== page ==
This week, a New York City based car wash chain was required to pay back wages to employees. The payment, which came to over 3.4 million dollars in back wages and damages, resulted from a lawsuit brought by employees.
Employees claimed serious violations of the Fair Labor Standards Act, where the company, Lage Management Company, was found to have not paid employees minimum wage, refused to pay employees over time pay, and did not keep accurate employment records.
An article in the New York Times CityRoom-“Car Wash Chain to Pay $3.4 Million in Back Wages” explores this incident, and shows the perils of the car wash industry and other low-income positions. Low-income workers are often most susceptible to unfair treatment by their employer for a number of reasons. Employees in these positions are vulnerable to unfair treatment by their superiors, may not be aware of the laws that are designed to protect them, and are often afraid to complain about unfair treatment due to their reliance on their income.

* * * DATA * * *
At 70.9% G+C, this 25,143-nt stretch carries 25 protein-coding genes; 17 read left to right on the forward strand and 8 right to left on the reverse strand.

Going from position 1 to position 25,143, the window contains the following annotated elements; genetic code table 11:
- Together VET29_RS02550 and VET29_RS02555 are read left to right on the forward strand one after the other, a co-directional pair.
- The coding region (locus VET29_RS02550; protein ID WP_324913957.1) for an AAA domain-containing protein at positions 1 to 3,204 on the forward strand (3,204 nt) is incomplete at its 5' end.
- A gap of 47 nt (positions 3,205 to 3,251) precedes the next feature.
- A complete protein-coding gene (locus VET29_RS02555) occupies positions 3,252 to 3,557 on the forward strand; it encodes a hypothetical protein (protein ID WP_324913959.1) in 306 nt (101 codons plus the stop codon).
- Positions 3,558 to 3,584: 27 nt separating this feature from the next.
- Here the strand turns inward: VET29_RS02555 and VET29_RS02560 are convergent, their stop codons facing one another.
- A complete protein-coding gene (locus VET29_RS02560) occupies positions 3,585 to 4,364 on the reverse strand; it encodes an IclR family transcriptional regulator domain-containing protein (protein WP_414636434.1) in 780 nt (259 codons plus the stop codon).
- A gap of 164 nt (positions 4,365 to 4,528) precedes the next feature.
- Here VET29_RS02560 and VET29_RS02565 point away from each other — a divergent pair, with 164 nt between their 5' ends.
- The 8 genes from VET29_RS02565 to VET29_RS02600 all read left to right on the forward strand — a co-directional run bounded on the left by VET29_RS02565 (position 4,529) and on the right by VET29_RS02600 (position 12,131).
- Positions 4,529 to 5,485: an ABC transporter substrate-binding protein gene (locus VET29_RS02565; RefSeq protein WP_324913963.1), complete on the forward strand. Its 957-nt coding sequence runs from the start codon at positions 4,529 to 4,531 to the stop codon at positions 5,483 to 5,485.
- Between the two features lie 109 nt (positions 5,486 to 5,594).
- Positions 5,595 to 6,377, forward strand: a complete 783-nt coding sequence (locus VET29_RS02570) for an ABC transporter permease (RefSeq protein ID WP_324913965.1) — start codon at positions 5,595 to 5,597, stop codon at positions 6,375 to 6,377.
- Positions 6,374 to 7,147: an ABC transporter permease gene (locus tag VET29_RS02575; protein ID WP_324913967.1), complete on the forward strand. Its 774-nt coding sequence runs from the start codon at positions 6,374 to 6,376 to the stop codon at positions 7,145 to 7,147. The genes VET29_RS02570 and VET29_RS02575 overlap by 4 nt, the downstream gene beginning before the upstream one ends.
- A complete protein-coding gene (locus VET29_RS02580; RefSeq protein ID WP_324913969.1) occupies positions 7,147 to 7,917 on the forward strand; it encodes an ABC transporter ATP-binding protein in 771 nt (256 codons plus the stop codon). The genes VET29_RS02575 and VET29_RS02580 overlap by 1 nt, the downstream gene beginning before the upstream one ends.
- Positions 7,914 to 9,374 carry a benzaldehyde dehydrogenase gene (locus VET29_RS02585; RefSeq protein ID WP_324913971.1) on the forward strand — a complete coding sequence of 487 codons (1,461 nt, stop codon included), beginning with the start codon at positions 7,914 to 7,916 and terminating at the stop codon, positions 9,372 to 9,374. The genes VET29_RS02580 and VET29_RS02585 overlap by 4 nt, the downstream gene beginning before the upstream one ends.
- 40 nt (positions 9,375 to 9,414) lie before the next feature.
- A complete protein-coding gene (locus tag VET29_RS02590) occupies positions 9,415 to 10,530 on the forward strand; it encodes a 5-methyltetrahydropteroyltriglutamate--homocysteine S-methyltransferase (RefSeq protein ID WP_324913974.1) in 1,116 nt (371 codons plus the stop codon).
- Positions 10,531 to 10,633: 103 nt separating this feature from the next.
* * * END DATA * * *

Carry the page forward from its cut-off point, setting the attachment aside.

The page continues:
Employers who treat their employees in such a way should not be held just accountable for the damages and back wages. Rather, we feel that these acts border on criminal in the same way individuals like Bernie Madoff have fleeced investors, if not worse. Criminal sentences for such flagrant violations should be instituted to ensure that these repeat offenders will definitely learn from their heinous treatment of employees, and help protect employees rights.